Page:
Sinn Fein, who secured a shock popular vote victory, are furious at the Taoiseach’s use of the coronavirus crisis, which makes another Irish general election impossible, to freeze them out of coalition talks, a former Irish diplomat has said. However, Ray Bassett, who has served as the country’s ambassador to Canada, Jamaica and the Bahamas, said the hardcore nationalist party’s interests may ultimately be better served by staying in opposition in any case, given the difficult period which lies ahead. Talks about the future are ongoing, with Mr Varadkar’s Fine Gael almost certain to enter into a partnership with traditional rivals Fianna Fail, led by Micheal Martin.
Nevertheless, any deal would still require at least one more partner, given Fine Gael and Fianna Fail could only command 73 seats in Ireland’s Dail between them – fewer than half the total of 160.
Sinn Fein, despite fielding just 42 candidates, won 37 seats in the February general election, one fewer than Fianna Fail.
The party actually won the highest percentage of first-preference votes in Ireland’s proportional representation electoral system – but there is little prospect of them being involved, with Sinn Fein’s Pearse Doherty telling Irish broadcaster RTE both major parties were guilty of playing “playground politics”.
Sinn Fein are genuinely annoyed that they have been excluded from talks on the formation of a new Government
Mr Bassett said: “Sinn Fein are genuinely annoyed that they have been excluded from talks on the formation of a new Government.
“They secured the highest percentage of the popular vote and hence expected some role in the new Administration but mismanaged their election strategy so they did not get the full benefit in terms of seats.
“The two parties which suffered losses at the General Election, Leo Varadkar’s Fine Gael and Fianna Fail, have excluded Sinn Fein – led by Mary Lou McDonald – and are now set on putting together a coalition of themselves and a third party, possibly the Greens or some Independents.”
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Mr Bassett said resentment was building, especially given Mr Varadkar has argue for the Sinn Fein to be included in a power-sharing agreement north of the border.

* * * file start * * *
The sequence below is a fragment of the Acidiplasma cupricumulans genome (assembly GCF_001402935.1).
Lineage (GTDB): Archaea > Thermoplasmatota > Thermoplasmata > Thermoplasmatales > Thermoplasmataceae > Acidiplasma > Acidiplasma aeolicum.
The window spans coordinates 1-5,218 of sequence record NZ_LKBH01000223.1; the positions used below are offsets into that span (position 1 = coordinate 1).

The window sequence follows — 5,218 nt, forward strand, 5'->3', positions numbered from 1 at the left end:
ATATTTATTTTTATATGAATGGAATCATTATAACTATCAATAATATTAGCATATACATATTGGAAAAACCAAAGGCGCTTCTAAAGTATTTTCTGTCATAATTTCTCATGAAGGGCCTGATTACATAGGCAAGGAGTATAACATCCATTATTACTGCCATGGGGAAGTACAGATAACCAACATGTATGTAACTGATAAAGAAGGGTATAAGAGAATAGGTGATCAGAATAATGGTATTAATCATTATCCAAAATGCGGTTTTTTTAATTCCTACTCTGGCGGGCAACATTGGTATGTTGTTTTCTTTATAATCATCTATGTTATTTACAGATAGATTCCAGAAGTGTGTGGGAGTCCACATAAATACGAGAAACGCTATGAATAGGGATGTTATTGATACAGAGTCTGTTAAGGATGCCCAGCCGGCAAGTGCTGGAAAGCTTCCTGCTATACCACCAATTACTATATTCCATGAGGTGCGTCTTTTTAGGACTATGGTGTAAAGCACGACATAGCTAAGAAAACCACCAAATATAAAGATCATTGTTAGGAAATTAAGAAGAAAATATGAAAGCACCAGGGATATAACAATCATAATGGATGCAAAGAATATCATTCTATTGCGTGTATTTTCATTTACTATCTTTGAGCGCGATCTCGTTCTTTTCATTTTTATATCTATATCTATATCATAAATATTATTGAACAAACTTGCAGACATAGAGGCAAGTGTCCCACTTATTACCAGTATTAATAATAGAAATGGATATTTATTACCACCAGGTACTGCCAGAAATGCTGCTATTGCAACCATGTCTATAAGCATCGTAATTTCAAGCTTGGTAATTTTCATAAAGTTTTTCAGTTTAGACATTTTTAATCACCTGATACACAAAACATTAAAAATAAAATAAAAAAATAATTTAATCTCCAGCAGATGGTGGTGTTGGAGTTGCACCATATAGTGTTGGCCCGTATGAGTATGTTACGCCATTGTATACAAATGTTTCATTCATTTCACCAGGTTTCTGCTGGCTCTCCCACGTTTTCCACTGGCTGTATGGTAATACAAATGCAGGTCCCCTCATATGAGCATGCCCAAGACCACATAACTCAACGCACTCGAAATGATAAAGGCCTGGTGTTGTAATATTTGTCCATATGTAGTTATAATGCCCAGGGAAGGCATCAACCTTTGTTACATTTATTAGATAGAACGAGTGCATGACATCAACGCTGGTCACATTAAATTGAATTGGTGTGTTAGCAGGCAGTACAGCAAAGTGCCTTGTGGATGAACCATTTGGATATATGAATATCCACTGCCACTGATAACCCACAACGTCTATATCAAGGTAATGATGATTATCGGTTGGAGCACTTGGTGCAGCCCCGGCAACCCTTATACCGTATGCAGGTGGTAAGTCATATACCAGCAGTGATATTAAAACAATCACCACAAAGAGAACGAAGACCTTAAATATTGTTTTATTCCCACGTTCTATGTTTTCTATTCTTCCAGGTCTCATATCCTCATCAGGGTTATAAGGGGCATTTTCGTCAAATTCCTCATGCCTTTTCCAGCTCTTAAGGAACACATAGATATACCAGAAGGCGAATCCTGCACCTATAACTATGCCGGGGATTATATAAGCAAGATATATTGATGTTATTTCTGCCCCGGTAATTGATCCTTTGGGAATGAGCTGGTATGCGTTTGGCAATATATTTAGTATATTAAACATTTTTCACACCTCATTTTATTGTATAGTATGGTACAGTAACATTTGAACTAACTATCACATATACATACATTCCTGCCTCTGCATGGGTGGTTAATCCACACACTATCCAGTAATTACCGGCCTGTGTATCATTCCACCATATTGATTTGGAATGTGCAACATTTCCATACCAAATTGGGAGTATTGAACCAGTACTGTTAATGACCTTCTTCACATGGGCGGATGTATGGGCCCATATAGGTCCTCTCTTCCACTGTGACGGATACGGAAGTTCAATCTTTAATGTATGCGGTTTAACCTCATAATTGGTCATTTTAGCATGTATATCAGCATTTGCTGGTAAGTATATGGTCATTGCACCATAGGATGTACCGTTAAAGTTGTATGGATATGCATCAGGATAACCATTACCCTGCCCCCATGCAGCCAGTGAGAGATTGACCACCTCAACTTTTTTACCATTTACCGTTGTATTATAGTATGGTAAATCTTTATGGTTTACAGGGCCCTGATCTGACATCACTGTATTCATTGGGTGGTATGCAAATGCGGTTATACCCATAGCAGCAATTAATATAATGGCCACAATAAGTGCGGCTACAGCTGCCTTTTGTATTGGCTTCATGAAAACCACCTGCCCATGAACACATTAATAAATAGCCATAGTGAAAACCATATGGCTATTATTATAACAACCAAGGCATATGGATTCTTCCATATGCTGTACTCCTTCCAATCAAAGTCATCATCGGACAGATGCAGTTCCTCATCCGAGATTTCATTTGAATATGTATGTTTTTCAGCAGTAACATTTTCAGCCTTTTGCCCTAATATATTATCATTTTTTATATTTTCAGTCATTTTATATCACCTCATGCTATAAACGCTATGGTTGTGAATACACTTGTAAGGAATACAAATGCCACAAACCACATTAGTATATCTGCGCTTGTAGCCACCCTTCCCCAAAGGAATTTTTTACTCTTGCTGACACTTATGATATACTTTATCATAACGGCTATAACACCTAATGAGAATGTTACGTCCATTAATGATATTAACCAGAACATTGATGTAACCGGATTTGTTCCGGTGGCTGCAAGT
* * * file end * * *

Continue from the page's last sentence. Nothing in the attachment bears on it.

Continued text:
He added: “Sinn Fein feel cheated and claim the failure to talk to their party is disrespectful to it and their supporters.
“They point out that the two other parties have pressed the DUP in the North to go into the Stormont Executive with Sinn Fein.
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“If the Sinners are unsuitable for Government in the South, then surely it is hypocritical to press parties in the North to include them.”
Mr Bassett broadly agreed with Mr Doherty’s assessment, saying: “In reality, the two older parties are playing politics and their exclusion of Sinn Fein is just about self preservation and keeping a rival down.
“In normal times after an election which saw such a mood for change, the two losers in that election managing to hold onto Government would be controversial but these are not normal times.
“There is also the scandal of individual Ministers, who lost their seats in the election, still holding onto their Ministerial positions and salaries in the interim administration.
“However, the COVID-19 crisis has resulted in a temporary rallying around the existing authorities in all countries so the present situation can run for a little while longer.”
Mr Bassett also suggested Sinn Fein might be better off out of it.
He explained: “However, with a deep recession looming and Brexit talks going badly, it could be argued that Sinn Fein would be better off taking over the leadership of the Opposition and offering itself in the medium term as an alternative Government.
“In the meantime, they can play the role of a jilted suitor.”
The Green Party and the centrist Social Democrats are both being touted as possible coalition partners.
Green Party leader Eamon Ryan has highlighted a seven percent annual cut in carbon emissions as a pre-condition for talks.
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